Exploring Qatar

Of all the cities on the Arab side of the Persian Gulf, Qatar may still be relatively unknown, but there is much to recommend this small, emerging nation. This oil and gas-rich country is quietly reinventing itself at a rapid pace.

Atmospheric souks, historic forts and buildings provide evidence of the past, while dozens of glittering skyscrapers, marble-lined shopping malls, leading educational facilities, world-class sporting venues and cultural attractions are rising out of the blazing desert sands, while opulent waterfront apartment complexes meant to invoke the French Riviera and other far-flung locales are emerging alongside futuristic private villas.

While in Qatar, it is common for people to be offered a cup of Kahwa (Arabic coffee), a symbol of hospitality to welcome a guest at their premises. In hotels or fine restaurants, Kahwa is served by a special ‘coffee-man’ known as a gahwaji, and it is almost always accompanied by dates. You can simply shake the finjan (cup) as a gesture that you have enjoyed the hospitality and there is no need to pour more. Kahwa is made from coffee beans roasted heavily and brewed with cardamom and saffron to give it a golden colour, and cinnamon.

Just offshore, floating above the blue waters of the Arabian Gulf is the new Museum of Islamic Art, a stunning piece of contemporary architecture designed by I.M.Pei, set to become the jewel in Doha’s crown. Pei’s imposing museum is surely one of the most significant projects of his lengthy career. The geometric, tiered design of pale limestone accented with charcoal granite contains many of the distinguishing elements of traditional Islamic architecture – carved stone, domes, archways, fountains and courtyards.

Doha bay’s pedestrian circuit wraps seven kilometres past palm trees and dhows at anchor toward an ever-thickening forest of skyscrapers. Cranes are completing stadiums for the 2022 FIFA World Cup.

A five-minute leisurely walk from the corniche, lies Souk Waqif – the restored early 20th century market. The maze alleys also contain some of Doha’s popular eateries and at sunset the souq becomes the city’s multicultural melting pot. Locals, expats and tourists sip coffee, tea or juices while dining at affordable Iranian, Iraqi, Egyptian, Syrian, Indian, Thai, Lebanese and Moroccan restaurants.

The compelling fusion of old and new makes the Souq my favourite place to hang out at weekends over shisha. There are several trendy boutique hotels, a stable of pure-blood Arabian horses, a falcon souk, gold souk, clothing and traditional markets. Female merchants wearing hawk-like masks sell Qatari street foods like ragag –a thin crisp crepe sprinkled with thyme. No alcohol is served outside the hotels, so at Souq Waqif, Qataris and foreigners spend the night smoking flavoured tobacco from shisha waterpipes.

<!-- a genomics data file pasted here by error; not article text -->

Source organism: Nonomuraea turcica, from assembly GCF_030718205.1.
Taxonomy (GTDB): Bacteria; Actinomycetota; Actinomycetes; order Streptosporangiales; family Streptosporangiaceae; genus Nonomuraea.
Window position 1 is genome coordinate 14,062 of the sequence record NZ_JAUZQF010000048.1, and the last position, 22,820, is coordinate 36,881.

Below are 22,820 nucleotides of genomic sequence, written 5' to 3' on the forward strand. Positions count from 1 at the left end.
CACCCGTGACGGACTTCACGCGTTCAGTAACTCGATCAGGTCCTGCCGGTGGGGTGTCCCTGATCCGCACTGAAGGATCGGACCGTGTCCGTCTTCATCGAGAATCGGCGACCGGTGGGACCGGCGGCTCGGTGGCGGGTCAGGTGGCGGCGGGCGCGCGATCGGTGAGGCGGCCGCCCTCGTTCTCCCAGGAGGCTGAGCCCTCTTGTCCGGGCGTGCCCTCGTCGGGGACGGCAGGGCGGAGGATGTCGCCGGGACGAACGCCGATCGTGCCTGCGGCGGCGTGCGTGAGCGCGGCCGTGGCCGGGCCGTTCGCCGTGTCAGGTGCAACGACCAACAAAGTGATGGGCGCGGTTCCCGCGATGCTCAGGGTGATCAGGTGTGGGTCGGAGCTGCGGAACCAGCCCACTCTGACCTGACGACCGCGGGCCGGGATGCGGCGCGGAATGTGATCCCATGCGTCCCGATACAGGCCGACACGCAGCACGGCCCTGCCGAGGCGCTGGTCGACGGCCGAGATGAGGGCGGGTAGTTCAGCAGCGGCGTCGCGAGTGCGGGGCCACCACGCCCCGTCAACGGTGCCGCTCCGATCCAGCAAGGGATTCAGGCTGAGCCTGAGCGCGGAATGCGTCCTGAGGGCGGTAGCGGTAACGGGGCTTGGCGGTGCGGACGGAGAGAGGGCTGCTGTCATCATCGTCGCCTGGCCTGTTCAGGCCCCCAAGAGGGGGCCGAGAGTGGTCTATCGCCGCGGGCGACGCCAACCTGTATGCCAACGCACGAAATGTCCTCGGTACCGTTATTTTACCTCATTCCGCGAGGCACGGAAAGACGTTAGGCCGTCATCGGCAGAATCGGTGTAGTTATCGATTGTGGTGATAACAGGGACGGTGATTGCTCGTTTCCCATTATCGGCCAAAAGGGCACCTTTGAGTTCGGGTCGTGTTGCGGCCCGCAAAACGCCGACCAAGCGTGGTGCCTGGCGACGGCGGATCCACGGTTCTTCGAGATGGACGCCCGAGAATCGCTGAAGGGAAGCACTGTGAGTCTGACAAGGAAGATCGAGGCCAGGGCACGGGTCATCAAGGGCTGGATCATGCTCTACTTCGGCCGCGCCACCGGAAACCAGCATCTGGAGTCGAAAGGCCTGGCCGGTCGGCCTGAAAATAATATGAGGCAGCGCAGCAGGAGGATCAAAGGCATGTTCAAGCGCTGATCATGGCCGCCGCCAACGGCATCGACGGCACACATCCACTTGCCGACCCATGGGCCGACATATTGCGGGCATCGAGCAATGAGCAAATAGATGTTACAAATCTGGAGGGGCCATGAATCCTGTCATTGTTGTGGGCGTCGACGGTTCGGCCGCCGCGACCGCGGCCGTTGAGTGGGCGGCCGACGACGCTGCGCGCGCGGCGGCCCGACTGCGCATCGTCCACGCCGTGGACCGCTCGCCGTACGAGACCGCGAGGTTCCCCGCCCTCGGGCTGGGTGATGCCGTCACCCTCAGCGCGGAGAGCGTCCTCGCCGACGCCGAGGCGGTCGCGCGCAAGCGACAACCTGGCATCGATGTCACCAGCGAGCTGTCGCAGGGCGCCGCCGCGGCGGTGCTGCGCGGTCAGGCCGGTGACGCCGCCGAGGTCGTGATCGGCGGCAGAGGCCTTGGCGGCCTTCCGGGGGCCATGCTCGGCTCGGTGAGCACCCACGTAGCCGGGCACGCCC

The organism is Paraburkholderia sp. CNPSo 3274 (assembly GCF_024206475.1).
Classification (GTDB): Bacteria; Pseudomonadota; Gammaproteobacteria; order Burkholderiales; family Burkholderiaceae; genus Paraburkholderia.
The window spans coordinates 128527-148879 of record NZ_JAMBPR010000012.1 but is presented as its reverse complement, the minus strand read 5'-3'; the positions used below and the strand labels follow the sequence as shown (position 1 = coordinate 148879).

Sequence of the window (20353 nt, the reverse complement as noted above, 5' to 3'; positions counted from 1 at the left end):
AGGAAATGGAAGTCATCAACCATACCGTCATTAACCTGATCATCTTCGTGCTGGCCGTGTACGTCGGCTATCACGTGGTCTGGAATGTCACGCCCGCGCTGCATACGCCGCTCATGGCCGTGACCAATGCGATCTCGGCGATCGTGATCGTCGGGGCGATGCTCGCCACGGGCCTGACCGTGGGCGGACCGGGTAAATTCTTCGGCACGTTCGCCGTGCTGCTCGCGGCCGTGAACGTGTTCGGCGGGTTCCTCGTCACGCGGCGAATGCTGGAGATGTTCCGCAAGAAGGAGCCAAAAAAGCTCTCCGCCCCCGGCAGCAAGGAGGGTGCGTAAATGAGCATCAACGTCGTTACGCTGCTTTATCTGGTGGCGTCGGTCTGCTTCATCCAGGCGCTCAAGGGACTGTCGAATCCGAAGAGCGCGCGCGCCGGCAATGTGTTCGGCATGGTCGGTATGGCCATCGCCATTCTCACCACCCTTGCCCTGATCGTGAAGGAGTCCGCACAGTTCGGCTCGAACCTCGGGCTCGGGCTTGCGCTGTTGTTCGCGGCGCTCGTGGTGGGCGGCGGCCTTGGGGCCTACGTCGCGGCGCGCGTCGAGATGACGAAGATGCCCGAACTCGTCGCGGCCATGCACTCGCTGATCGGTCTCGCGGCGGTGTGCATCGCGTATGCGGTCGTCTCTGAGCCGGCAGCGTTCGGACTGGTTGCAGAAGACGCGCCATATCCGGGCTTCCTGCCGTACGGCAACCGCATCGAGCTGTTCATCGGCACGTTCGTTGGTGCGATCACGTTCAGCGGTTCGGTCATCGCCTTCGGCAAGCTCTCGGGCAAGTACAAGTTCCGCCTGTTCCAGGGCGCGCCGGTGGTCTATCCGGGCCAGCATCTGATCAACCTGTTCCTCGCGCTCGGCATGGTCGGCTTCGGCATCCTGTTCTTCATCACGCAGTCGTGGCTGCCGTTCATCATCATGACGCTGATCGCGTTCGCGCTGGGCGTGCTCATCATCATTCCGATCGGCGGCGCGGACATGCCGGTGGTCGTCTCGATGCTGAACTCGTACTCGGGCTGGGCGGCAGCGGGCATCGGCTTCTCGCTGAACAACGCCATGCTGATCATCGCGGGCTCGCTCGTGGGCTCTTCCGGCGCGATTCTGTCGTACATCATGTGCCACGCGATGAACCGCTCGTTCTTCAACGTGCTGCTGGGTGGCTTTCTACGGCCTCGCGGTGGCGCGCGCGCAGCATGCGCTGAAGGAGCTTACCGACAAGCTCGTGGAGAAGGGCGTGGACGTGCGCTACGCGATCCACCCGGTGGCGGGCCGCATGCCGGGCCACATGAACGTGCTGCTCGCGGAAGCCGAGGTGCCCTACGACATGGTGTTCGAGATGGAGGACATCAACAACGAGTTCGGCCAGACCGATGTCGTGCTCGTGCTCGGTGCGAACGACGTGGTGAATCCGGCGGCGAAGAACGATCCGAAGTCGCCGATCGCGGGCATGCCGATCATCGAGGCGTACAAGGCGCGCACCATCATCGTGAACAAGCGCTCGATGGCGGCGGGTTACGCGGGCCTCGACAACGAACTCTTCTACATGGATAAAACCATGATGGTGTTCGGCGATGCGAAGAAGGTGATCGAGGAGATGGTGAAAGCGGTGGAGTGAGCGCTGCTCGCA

A 10-minute drive from the city centre lies another grande dame – Katara Cultural Village – home to Doha’s Opera house, an open-air, Greek-style marble amphitheatree that seats 5,000 people overlooking the sea, photography society, music school and art galleries. Packed with local families at weekends, Katara beach offers an escapade for water leisure. A free golf-cart service transports visitors through the whitewashed modern pearl fishing village to a row of seafront restaurants.

Arab cooking methods are typical of the special processing of meat without any fat, where the temperature of the pan is brought to 300 degrees, and meat coming into contact with its hot surface coagulates and forms a crust that keeps the juices inside. With this method, a meat dish is particularly tender and juicy. The other major way is to first roast the meat in a hot, dry pan, then fry it in a pan with oil. As a garnish, Arabs often serve fried or steamed vegetables, or steamed rice.

Meanwhile, kilometres of coastline, Doha’s famed corniche, rolling sand dunes and the beguiling inland sea, where the desert and the sea unite to create fabulous landscapes, afford endless opportunities for exploration.

In the fine season, Qataris and expatriates spend their weekends by the inland sea in the middle of the desert. The excursion can be done in one day or by overnighting in a tent. The four-wheel-drive vehicles have great fun zigzagging behind each other in between the dunes, feeling like riding a roller-coaster. The ritual is followed by a barbecue or fishing trip. The dunes roll endlessly, white in the morning, golden in the afternoon and red at sunset.

Text and photos by Hanny Wahyuni

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